7 companies that best describe Norway startup ecosystem
If someone asked you “What are the best startup hubs in Europe?”, my guess is that Berlin or London would be the first ones that would come to your mind and I’m pretty sure none of the Scandinavian capitals would make it to your top 5.
The truth is all of us should keep an eye on the Nordic startup hubs because they are all expanding at a rapid pace. One country which is experiencing a boom in startup activity is Norway. Giving Sweden which is considered a regional ‘unicorn factory’ something to think about.
Norway’s startup scene
According to DNB, Start Us Magazine and The Nordic Web it is the fastest growing startup hub in terms of investments in the Nordics. Norway’s ecosystem is starting to take off and as more companies are getting funded it is getting more exciting. Norway has a strong community support and a friendly environment for entrepreneurs.
Moreover, the government actively supports companies and provides them with training, mentoring and networking opportunities.
Even Crown Prince Haakon who is an active ambassador of the Norwegian startup & tech scene has stated in an interview with the Nordic Web that
“there’s been quite a shift in the last 5-10 years, where the whole ecosystem has been catching up” and that Norway will see “quite substantial outcomes in the years to come”.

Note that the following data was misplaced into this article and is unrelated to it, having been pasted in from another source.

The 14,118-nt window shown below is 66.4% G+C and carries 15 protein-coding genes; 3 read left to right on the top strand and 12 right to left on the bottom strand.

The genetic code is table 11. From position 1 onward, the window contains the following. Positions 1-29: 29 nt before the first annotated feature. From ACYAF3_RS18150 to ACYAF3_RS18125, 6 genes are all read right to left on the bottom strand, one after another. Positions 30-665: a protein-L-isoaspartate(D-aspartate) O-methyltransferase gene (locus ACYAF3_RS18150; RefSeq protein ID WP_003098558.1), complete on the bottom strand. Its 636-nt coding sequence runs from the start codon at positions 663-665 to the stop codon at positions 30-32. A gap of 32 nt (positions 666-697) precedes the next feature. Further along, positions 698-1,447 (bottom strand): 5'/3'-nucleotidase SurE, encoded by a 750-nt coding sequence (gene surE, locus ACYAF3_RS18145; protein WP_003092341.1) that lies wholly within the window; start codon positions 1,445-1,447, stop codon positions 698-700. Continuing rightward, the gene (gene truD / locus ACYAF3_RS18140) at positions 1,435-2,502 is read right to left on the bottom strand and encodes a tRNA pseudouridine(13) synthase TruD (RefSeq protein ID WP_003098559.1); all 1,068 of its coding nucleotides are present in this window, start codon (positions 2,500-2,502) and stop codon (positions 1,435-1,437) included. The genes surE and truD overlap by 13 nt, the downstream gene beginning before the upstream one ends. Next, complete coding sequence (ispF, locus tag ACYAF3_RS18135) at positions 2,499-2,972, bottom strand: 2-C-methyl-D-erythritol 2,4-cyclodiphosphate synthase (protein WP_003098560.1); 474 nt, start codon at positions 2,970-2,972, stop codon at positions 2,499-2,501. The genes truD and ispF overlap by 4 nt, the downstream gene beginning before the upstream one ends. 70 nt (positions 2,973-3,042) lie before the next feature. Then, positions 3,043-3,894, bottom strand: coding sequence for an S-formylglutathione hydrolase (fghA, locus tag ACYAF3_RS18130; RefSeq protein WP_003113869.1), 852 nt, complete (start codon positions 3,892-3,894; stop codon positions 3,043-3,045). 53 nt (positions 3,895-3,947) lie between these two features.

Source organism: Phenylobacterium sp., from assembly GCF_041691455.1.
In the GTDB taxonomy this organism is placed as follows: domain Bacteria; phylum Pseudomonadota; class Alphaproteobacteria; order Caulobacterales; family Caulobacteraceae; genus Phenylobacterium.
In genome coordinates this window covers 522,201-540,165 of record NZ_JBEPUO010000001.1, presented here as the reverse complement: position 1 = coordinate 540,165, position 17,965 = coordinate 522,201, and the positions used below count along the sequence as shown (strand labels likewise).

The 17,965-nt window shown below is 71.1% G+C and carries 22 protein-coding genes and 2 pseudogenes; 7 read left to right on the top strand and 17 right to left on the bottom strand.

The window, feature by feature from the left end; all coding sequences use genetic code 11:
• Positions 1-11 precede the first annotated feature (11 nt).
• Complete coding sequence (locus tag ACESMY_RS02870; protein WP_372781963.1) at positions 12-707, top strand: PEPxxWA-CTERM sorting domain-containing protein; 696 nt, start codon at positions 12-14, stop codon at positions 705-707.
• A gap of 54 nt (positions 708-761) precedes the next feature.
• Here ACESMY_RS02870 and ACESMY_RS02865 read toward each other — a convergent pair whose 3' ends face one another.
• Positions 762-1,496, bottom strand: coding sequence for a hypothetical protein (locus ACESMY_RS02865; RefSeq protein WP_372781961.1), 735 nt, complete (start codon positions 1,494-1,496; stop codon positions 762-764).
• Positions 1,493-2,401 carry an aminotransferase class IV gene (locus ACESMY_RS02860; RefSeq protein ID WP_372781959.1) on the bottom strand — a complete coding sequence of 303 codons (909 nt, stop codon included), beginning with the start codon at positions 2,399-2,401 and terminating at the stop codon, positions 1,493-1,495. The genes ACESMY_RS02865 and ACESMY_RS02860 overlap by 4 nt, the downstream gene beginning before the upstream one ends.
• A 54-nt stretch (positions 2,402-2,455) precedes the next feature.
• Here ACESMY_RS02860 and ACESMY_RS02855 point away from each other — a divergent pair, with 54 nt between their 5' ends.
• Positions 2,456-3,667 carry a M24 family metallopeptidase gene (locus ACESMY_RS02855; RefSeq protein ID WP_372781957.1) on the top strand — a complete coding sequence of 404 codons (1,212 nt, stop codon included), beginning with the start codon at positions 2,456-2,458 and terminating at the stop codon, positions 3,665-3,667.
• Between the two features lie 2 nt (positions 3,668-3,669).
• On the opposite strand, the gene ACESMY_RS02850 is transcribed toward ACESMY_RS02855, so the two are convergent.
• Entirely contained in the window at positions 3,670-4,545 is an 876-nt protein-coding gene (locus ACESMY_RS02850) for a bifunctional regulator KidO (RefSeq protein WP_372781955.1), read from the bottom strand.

According to Henrik Grim, an investor at Nortzone, it all comes down to the most important players – the country’s entrepreneurs, who should keep aiming high and put Norway on people’s radars.
All in all, we can conclude that Norway has been an underrated tech hub in the Nordics, with companies like Opera and Kahoot! being probably the only recognizable startups. That’s why I decided to compile a list of 7 startups from the last 5 years that best describes the Norwegian startup scene:
1. Superplus (EdTech)
Founded in 2013, Superplus won a startup award even before the launch of its product SuperSpeak and were also able to raise 3 million NOK. SuperSpeak is an app dedicated to children who struggle with the effects of having low-functioning Autism Spectrum Disorder (ASD) and other speech and language development difficulties.
The app already has over 3000 users.
It focuses on making children’s lives better by helping them:
- to communicate using pictures and sounds from the surroundings and
- to develop critical language skills through games with a built-in token economy system.
An amazing idea to help parents, special needs care providers, organizations, and children to communicate in a stress-free manner.
2. Nabobil.no (Car sharing)
Nabobil.no means “Neighbour’s Car” in Norwegian and is valued at 35 million NOK (~ EUR 3.7M). They are the first ones to enter the Norwegian market and were inspired by the sharing economy model pioneered by AirBnB and Uber among others. NaboBil connects those individuals who need a car with car owners who don’t often use it.
The founders came up with the idea when they realized private cars in Norway stay unused on an average 23 hours a day. This paved the way for car owners to lease their cars to people needing one and monetise the idle time.
The CEO Even Heggernes (former country manager at AirBnb for Nordics & the UK) expects a stable growth in 2017. They also plan to expand their service to a new country this year.
3. Meshcrafts (IoT)
Meshcrafts founders? Graduates from Oslo University of Life Sciences. Their vision? “Zero Emission, no hassle”. And why not? Norway is one of the greenest European countries with one electric vehicle (EV) per every 100 people. So, it’s not surprising that the company wants to simplify access to EV charging points via an app with secure payment options.